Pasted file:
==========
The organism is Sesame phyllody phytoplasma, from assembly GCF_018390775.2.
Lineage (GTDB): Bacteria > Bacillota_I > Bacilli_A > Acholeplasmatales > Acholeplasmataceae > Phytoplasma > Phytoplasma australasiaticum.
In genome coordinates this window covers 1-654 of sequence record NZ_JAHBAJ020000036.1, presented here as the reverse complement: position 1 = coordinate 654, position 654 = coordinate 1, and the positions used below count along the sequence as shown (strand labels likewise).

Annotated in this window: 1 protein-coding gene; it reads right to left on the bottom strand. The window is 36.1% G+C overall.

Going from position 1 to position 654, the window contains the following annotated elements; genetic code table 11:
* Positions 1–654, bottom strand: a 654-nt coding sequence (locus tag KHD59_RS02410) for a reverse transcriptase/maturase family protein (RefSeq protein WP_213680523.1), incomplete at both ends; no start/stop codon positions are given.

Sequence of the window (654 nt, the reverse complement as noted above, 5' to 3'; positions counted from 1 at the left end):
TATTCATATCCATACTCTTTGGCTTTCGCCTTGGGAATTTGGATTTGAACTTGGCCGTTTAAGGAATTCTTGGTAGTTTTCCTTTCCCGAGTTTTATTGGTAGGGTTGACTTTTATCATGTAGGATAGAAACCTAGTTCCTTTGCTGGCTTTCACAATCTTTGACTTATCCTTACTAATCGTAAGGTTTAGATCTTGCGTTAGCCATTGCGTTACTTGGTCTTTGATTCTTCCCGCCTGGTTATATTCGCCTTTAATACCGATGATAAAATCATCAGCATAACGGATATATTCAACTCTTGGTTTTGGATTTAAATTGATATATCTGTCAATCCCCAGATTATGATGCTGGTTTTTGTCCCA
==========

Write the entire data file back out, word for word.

The organism is Sesame phyllody phytoplasma, from assembly GCF_018390775.2.
Lineage (GTDB): Bacteria > Bacillota_I > Bacilli_A > Acholeplasmatales > Acholeplasmataceae > Phytoplasma > Phytoplasma australasiaticum.
In genome coordinates this window covers 1-654 of sequence record NZ_JAHBAJ020000036.1, presented here as the reverse complement: position 1 = coordinate 654, position 654 = coordinate 1, and the positions used below count along the sequence as shown (strand labels likewise).

Annotated in this window: 1 protein-coding gene; it reads right to left on the bottom strand. The window is 36.1% G+C overall.

Going from position 1 to position 654, the window contains the following annotated elements; genetic code table 11:
* Positions 1–654, bottom strand: a 654-nt coding sequence (locus tag KHD59_RS02410) for a reverse transcriptase/maturase family protein (RefSeq protein WP_213680523.1), incomplete at both ends; no start/stop codon positions are given.

Sequence of the window (654 nt, the reverse complement as noted above, 5' to 3'; positions counted from 1 at the left end):
TATTCATATCCATACTCTTTGGCTTTCGCCTTGGGAATTTGGATTTGAACTTGGCCGTTTAAGGAATTCTTGGTAGTTTTCCTTTCCCGAGTTTTATTGGTAGGGTTGACTTTTATCATGTAGGATAGAAACCTAGTTCCTTTGCTGGCTTTCACAATCTTTGACTTATCCTTACTAATCGTAAGGTTTAGATCTTGCGTTAGCCATTGCGTTACTTGGTCTTTGATTCTTCCCGCCTGGTTATATTCGCCTTTAATACCGATGATAAAATCATCAGCATAACGGATATATTCAACTCTTGGTTTTGGATTTAAATTGATATATCTGTCAATCCCCAGATTATGATGCTGGTTTTTGTCCCA